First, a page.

Walz Cements His Place as One of KU's Best
May 14, 2011
It was not a fierce pitchers’ duel that gave Kansas senior T.J. Walz his historic 26th career victory and 300th career strike-out Friday night at Hogland Ballpark, but he will take it.
The right hander went seven innings and gave up four runs on six hits while striking out five batters in his team’s 14-4, seven inning victory over Alabama A&M. Win No. 26 puts him into a first place tie with former KU great Jim Phillips (1980-83), and strike out Nos. 300 and 301 put him even further into first place on the all-time KU strike-out list, now 59 ahead of Rusty Phillbrick (1997-2000).
“I don’t think any of it has really hit me,” Walz said after the game. “I am sure I will look back and think about how much fun I had, but I just could not be more thankful.”
The record-tying win and milestone strikeout are just two of four total Jayhawk pitching records that Walz can hang his hat on. The Omaha, Nebraska native already owns program bests in innings pitched (322.1), and games started, (49).
“I have been fortunate enough in my career to coach a lot of outstanding pitchers,” said KU head coach Ritch Price. “Certainly, since I have been at Kansas, T.J. has been one of the top guys that we have had.”
Price recognizes the select company his prized hurler keeps. The right hander is only the 10th pitcher in Big 12 Conference history to reach the 300 strike-out plateau.
“He is in an elite group, there is no doubt about that,” said Price. “When you play in this league and you play all 27 games, you realize how hard it is to play at this level. For him to be in the top 10 is an amazing feat.”
Consider the fact that Walz entered the KU baseball program as a walk-on, and his coaches give good reason for his feats being so impressive.
“He has done everything we have asked him to do and he is one of the best workers he have had here,” Jayhawk pitching coach Ryan Graves said. “He deserves all the accolades he is going to get.”
“He is one of the great stories in all of college baseball,” Price said. “For him to reach those milestones is something really special and just shows his development in our program.”
While Walz had to wait for his 26th victory to become official in the bottom of the seventh, one of his two milestones coming into Friday night’s game was taken care of in the top half of the inning, after he fanned Alabama A&M catcher Chris Thomas for his 300th ‘K’.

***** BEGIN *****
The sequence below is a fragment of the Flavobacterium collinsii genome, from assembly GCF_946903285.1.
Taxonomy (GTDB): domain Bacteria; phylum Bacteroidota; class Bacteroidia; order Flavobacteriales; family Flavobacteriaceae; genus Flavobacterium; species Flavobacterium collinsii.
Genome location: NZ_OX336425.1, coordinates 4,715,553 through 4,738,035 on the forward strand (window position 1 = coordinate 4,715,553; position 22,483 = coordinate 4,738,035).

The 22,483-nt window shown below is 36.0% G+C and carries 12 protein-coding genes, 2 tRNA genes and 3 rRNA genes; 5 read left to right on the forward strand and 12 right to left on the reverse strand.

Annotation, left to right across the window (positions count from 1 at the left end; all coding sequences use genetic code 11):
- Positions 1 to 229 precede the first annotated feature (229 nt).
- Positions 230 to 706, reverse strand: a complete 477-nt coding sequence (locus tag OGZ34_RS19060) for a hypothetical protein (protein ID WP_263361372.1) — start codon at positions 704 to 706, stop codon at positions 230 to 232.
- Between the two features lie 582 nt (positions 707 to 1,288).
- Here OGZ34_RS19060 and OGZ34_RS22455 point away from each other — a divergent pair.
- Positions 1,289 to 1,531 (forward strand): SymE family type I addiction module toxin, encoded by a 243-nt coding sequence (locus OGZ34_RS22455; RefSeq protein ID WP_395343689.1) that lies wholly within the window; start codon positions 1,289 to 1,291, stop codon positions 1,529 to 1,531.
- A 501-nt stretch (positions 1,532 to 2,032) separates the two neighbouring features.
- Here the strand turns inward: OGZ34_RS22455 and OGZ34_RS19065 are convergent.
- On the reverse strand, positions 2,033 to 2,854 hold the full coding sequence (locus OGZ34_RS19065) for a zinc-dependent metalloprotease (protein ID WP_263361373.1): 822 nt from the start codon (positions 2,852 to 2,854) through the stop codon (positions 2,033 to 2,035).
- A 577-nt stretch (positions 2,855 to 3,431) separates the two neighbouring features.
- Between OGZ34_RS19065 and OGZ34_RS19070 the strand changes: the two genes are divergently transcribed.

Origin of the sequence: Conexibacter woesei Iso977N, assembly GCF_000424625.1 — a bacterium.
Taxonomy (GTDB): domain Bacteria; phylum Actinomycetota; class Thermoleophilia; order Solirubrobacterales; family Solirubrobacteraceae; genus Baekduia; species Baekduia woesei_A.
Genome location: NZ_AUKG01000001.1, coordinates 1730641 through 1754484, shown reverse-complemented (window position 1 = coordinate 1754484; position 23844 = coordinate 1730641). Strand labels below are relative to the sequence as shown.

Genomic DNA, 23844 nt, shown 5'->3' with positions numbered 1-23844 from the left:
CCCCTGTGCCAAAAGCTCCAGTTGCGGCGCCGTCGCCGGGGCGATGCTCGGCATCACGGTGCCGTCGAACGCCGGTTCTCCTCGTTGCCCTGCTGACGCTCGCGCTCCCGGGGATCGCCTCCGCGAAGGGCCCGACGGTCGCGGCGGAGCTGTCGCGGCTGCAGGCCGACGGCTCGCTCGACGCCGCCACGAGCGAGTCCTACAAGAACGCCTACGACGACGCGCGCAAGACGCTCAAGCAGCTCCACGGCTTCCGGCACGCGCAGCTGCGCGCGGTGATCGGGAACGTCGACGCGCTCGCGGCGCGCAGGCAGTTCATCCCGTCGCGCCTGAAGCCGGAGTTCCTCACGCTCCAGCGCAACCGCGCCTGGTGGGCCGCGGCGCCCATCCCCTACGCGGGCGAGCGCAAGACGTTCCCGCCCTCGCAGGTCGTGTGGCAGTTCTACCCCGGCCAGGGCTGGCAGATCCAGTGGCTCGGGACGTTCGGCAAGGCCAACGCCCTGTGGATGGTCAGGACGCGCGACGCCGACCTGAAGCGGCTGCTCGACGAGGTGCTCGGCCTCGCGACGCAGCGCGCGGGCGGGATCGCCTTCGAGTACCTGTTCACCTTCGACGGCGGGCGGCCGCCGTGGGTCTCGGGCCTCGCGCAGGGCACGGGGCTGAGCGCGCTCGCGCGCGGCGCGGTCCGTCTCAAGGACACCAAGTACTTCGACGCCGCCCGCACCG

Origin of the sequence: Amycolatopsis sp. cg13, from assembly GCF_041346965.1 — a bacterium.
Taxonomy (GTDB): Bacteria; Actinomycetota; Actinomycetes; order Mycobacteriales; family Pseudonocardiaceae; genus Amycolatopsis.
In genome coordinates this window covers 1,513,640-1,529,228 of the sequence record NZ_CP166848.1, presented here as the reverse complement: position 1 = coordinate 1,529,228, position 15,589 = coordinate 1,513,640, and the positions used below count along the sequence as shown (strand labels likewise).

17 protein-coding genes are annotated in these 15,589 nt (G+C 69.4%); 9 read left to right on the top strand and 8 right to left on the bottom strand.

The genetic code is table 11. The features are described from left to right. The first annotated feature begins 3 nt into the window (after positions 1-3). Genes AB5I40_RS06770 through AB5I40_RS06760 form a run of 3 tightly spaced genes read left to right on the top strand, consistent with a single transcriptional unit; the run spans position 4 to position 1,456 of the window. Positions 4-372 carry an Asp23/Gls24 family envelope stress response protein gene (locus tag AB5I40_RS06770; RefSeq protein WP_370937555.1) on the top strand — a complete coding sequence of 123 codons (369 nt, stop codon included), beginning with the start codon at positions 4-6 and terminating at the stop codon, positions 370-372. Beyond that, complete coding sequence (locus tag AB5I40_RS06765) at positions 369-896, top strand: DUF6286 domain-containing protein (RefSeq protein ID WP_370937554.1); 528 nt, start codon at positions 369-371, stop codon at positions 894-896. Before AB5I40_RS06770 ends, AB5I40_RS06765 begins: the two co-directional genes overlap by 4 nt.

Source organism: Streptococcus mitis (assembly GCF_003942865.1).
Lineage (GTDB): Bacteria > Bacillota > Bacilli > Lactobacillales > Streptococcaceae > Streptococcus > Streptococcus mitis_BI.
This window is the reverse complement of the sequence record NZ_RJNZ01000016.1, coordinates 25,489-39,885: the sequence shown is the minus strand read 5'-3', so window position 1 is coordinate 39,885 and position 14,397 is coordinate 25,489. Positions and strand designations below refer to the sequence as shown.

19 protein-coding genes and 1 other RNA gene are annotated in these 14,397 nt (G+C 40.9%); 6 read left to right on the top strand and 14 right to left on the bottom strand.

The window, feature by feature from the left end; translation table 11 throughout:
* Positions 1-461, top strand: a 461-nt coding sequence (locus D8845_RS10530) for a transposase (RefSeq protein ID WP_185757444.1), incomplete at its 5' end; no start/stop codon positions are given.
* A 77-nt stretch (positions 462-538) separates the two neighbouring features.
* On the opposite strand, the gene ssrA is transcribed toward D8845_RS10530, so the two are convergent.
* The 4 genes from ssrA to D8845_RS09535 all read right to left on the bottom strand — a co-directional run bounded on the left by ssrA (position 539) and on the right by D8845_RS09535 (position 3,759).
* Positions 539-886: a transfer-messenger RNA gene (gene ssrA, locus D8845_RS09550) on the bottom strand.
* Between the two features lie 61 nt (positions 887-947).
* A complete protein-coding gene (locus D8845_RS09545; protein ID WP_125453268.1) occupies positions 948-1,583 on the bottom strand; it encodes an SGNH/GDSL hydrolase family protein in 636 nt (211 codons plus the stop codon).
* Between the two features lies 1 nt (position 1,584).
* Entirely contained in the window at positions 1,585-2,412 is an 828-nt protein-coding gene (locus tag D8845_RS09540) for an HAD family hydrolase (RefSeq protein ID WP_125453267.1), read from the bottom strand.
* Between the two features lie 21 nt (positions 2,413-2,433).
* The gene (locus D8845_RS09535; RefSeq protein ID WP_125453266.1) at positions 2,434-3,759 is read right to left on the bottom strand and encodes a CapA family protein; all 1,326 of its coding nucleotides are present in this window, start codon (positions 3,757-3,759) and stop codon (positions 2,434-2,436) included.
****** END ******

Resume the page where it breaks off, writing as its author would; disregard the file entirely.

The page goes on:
“I figured I got it in the last inning, but I was not sure,” said Walz, who was actually unaware of his landmark feat until he saw it flashed upon the scoreboard after the top of the seventh. “I am proud because there have been a lot of great pitchers who have come through here.”
Now Walz, who is one victory away from owning four of KU’s most prestigious pitching records, is one of those elite to come through the program he worked so hard to break into.
“He has been all about development, because he has worked really hard in the weight room and in the long toss program,” said Coach Price. “He has improved his velocity dramatically since he has been here and it has truly been a pleasure to watch his growth as a player.”
“He took full advantage of the opportunity we gave him and he has been as good a teammate and as good a player as we’ve had,” said Graves.
For Walz, while Friday night’s performance was one to remember, it was also bittersweet because of the finality of his start.
“I am sad it was my last time pitching here at KU on our home field,” Walz said, who is next scheduled to pitch against K-State on May 20th in Manhattan. “It was fun to just go out and pitch for these guys. It is what I have been doing for four years and I will cherish these times forever.”
While Walz holds his many accomplishments in high regard, the soon-to-be-graduate won’t mind if he sees someone else come along and knock him off his pedestal
“I do hope someone breaks it soon because that means the team will be doing well,” he said. “There are even guys on the team right now that are capable of doing that, so I hope they do.”
For this humble hurler, the numbers 26 or 300 will not define his last four years in the Crimson and Blue, nor will it be No. 39 he wore on his back as he took the hill for almost 50 times since his freshman year. Instead it will be another numeral that he is now so closely associated with: 1.